Friday, / June 21, 2024
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Dispatches from Ukraine: “We’re evacuating the Jewish community”

As Shabbat began in Kyiv, eighty of us were in the Chabad House. We sang Kabbalat Shabbat as a community with the sound of exploding bombs ringing in our ears. We ate the Shabbat meal and tried to get some rest; but by 3:00 a.m., the explosions were growing closer, and sleep was impossible. 

On Shabbat day, we prayed in the synagogue, soul searched, and discussed the best course of action. Should the community try to leave the city, or stay? By the time Shabbat ended, fighting was intensifying near the city, and we decided to try our best to evacuate the community. I called a security professional I know, and many of us loaded up in a small convoy of cars and vans. 

It was an emotional parting. About forty community members stayed behind in the Chabad House. It’s well-stocked with food, has a full kitchen, and the basement is a relatively safe bunker. But you can’t find medications in Ukraine now, and fresh food is hard to come by. For now, those who stayed behind were safe. We knew we’d be able to provide more help for the Jews of Kyiv from outside Ukraine’s borders, but there were tears as we said our goodbyes. It felt surreal, and there were a lot of mixed emotions.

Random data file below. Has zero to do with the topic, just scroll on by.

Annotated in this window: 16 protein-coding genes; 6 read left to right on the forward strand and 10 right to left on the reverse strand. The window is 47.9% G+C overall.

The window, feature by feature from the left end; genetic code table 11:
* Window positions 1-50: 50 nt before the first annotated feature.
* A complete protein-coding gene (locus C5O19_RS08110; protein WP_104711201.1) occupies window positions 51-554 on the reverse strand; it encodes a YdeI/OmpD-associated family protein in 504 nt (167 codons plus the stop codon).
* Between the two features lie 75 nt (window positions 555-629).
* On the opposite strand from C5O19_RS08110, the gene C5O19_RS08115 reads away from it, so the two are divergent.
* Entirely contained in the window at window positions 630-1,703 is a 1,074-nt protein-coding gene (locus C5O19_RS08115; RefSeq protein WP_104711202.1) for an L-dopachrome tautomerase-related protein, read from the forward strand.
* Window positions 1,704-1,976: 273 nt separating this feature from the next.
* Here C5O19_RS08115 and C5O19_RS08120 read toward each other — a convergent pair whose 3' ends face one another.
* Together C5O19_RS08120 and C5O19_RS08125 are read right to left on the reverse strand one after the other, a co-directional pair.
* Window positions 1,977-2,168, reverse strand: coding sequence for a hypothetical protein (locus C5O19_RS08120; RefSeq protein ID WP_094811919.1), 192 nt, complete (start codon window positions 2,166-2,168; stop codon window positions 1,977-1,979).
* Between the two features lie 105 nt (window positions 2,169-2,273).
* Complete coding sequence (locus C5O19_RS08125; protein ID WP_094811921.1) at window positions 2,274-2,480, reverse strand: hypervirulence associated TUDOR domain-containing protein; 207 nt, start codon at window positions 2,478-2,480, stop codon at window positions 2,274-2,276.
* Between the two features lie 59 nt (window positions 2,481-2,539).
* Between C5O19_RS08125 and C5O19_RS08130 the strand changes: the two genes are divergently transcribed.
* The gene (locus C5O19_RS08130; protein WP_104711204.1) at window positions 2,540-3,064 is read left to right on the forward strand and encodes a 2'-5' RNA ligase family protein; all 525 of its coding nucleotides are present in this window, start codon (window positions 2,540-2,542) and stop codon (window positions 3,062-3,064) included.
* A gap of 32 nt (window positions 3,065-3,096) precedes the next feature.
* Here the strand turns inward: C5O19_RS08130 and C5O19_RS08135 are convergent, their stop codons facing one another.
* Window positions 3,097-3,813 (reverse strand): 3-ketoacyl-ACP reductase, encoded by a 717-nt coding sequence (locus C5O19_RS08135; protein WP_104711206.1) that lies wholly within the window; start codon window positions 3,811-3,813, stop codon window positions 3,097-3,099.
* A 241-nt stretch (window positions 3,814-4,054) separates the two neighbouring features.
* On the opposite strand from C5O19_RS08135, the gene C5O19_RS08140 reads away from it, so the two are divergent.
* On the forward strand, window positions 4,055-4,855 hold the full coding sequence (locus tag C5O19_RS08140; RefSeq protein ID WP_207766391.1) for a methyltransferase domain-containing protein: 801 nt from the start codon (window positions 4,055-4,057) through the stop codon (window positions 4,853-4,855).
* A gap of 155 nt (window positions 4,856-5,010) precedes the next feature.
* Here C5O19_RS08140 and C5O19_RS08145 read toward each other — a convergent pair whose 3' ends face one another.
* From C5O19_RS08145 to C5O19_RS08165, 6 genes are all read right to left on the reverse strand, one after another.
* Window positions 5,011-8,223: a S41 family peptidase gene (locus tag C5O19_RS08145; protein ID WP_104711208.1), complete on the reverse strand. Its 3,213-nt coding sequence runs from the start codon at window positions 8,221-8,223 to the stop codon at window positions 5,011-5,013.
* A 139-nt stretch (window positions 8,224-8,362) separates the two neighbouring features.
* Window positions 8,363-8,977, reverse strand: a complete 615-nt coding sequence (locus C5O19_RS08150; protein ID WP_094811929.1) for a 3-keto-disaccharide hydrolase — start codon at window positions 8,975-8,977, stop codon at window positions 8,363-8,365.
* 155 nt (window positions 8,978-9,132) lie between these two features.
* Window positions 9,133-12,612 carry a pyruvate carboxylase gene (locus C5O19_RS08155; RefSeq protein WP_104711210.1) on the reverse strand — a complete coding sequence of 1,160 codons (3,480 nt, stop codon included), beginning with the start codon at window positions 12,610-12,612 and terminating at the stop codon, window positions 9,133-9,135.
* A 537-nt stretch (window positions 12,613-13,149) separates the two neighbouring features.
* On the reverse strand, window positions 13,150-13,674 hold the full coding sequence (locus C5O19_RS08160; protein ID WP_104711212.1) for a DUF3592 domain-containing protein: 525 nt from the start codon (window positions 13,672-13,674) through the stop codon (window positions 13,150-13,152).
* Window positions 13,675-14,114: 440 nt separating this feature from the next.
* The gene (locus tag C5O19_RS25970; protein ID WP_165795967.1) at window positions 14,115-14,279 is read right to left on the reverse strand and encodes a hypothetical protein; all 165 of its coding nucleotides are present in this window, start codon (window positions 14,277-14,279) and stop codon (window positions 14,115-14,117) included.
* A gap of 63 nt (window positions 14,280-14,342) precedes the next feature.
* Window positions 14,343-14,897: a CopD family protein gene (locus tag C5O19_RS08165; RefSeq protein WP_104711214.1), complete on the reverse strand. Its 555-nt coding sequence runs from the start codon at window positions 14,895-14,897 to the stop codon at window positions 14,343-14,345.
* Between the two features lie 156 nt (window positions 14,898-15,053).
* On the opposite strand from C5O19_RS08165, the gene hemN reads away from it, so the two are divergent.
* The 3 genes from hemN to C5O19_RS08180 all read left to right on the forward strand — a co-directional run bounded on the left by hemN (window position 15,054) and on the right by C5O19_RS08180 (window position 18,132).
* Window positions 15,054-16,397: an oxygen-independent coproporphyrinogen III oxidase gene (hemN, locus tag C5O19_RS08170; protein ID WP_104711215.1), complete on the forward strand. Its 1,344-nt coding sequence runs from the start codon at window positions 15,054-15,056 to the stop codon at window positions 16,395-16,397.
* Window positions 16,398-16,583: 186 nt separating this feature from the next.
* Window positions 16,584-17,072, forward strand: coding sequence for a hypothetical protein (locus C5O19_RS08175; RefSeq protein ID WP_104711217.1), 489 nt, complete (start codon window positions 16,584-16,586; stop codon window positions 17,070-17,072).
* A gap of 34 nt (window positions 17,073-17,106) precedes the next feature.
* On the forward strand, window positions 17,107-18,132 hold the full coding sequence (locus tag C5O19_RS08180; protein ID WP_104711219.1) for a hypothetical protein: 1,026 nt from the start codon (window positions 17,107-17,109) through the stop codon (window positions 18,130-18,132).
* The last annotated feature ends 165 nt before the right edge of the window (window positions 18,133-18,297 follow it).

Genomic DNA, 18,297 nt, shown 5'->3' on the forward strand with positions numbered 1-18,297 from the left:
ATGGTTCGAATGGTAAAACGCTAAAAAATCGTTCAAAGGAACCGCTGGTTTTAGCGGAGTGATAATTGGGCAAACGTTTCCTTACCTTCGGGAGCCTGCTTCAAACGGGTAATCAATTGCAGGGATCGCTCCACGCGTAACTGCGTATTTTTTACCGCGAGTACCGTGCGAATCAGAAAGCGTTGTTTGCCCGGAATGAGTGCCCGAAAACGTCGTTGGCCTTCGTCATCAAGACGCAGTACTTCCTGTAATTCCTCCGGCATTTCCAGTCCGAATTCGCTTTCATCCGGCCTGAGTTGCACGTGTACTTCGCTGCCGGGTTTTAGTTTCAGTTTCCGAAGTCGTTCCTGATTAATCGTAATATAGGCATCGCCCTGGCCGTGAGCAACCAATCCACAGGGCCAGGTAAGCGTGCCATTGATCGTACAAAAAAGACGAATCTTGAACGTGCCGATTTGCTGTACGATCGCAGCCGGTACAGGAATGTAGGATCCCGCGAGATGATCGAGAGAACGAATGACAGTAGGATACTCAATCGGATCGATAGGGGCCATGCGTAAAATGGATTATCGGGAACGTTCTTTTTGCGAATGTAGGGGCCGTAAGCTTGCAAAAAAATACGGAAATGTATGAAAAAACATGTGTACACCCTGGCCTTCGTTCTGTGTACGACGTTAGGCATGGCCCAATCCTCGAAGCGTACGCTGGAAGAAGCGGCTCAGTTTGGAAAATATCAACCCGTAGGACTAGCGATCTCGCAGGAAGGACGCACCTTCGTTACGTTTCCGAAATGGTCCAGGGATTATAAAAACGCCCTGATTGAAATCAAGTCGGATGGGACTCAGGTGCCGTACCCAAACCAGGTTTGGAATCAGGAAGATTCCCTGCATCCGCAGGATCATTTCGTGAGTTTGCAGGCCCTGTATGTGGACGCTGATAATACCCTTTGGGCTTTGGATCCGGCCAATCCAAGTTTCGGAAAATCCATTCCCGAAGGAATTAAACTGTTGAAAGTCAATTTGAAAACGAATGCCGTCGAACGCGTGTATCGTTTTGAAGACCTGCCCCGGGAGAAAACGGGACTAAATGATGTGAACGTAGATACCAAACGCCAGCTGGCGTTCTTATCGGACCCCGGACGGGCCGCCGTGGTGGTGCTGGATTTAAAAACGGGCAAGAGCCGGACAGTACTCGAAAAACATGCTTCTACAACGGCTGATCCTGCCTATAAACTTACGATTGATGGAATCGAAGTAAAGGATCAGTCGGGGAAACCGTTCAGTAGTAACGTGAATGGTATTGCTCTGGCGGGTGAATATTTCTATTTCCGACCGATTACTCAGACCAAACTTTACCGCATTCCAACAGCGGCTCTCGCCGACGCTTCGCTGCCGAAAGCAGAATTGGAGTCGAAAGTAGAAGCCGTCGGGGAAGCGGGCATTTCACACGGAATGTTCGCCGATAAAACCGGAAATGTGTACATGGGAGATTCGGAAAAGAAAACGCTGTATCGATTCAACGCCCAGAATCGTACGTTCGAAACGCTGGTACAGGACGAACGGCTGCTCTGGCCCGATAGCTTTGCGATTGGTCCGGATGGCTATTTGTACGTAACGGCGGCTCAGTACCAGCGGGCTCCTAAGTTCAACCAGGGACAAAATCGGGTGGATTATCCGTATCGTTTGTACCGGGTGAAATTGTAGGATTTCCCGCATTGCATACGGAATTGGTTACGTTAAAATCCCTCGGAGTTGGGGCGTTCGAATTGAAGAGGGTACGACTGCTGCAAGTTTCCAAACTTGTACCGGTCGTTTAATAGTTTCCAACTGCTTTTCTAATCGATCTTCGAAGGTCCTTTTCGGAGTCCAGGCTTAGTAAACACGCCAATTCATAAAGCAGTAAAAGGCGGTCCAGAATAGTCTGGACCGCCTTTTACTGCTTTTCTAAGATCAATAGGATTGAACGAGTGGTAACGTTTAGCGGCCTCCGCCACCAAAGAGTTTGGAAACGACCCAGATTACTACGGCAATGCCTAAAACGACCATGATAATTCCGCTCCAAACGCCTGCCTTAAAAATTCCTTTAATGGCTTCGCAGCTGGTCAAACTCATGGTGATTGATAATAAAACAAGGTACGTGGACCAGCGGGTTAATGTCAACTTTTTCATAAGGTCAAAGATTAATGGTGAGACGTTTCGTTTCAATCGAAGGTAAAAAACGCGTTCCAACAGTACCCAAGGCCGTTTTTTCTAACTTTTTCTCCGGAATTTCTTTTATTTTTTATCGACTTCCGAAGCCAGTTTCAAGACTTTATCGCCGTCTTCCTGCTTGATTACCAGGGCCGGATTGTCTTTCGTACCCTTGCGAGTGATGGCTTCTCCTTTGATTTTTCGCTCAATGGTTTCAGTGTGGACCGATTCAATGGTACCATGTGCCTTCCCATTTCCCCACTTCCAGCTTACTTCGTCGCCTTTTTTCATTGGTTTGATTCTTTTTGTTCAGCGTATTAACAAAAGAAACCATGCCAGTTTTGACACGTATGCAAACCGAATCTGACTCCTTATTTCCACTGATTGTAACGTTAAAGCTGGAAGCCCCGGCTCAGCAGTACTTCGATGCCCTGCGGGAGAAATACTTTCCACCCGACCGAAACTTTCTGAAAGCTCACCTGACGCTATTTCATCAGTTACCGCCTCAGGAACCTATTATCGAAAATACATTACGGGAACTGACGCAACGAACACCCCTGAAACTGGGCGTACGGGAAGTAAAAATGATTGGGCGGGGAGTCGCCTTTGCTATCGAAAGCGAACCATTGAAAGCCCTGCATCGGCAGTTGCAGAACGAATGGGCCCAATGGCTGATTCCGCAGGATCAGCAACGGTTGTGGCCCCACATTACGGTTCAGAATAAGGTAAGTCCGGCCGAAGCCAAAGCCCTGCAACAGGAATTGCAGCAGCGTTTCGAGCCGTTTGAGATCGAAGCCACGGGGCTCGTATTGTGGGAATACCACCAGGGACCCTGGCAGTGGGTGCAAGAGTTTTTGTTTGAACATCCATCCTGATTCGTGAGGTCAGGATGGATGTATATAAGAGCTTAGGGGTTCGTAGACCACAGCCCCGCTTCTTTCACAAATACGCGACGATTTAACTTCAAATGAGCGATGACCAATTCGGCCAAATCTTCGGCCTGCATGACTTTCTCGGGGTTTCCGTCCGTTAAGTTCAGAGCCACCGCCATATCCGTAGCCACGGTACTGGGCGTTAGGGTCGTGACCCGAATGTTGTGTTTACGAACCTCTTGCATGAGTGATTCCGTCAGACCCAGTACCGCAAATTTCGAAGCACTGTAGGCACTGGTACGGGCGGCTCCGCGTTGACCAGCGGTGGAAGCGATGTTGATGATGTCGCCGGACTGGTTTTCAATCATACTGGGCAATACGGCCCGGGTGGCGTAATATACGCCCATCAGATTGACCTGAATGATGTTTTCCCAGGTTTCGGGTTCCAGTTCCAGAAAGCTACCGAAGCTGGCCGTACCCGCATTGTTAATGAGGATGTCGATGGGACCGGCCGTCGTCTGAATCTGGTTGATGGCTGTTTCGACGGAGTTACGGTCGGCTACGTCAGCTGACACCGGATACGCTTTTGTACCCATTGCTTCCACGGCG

We set out on what would become a twenty-four-hour drive to the Romanian border. We didn’t breathe until we got across the border. We were praying and saying Tehillim the entire way. Eighteen hours in, we were running dangerously low on gas, and every station in the country seemed to be out of gas. By a miracle, we somehow found a station with a bit of gas left. We filled up and continued driving. On the way, we passed miles upon miles of backed-up traffic, waiting to cross the border. Just a day earlier, there had been massive traffic jams out of Kyiv; but incredibly, we didn’t meet any.

My father, Rabbi Yonatan Markovitch, made his way to the Hungarian border. After weeks of a desperate struggle to procure food for the elderly in Kyiv, he’s now purchasing food outside Ukrainian borders and looking for ways to get it into Kyiv. He’s also sending in desperately needed medications and medical supplies. All the while, we’re arranging buses to evacuate the remaining vulnerable members of the Jewish community. On Tuesday, three buses left Kyiv, and another three will depart tomorrow. When they arrive at the border, my father is helping the steady stream of Jewish refugees cross into Hungary.

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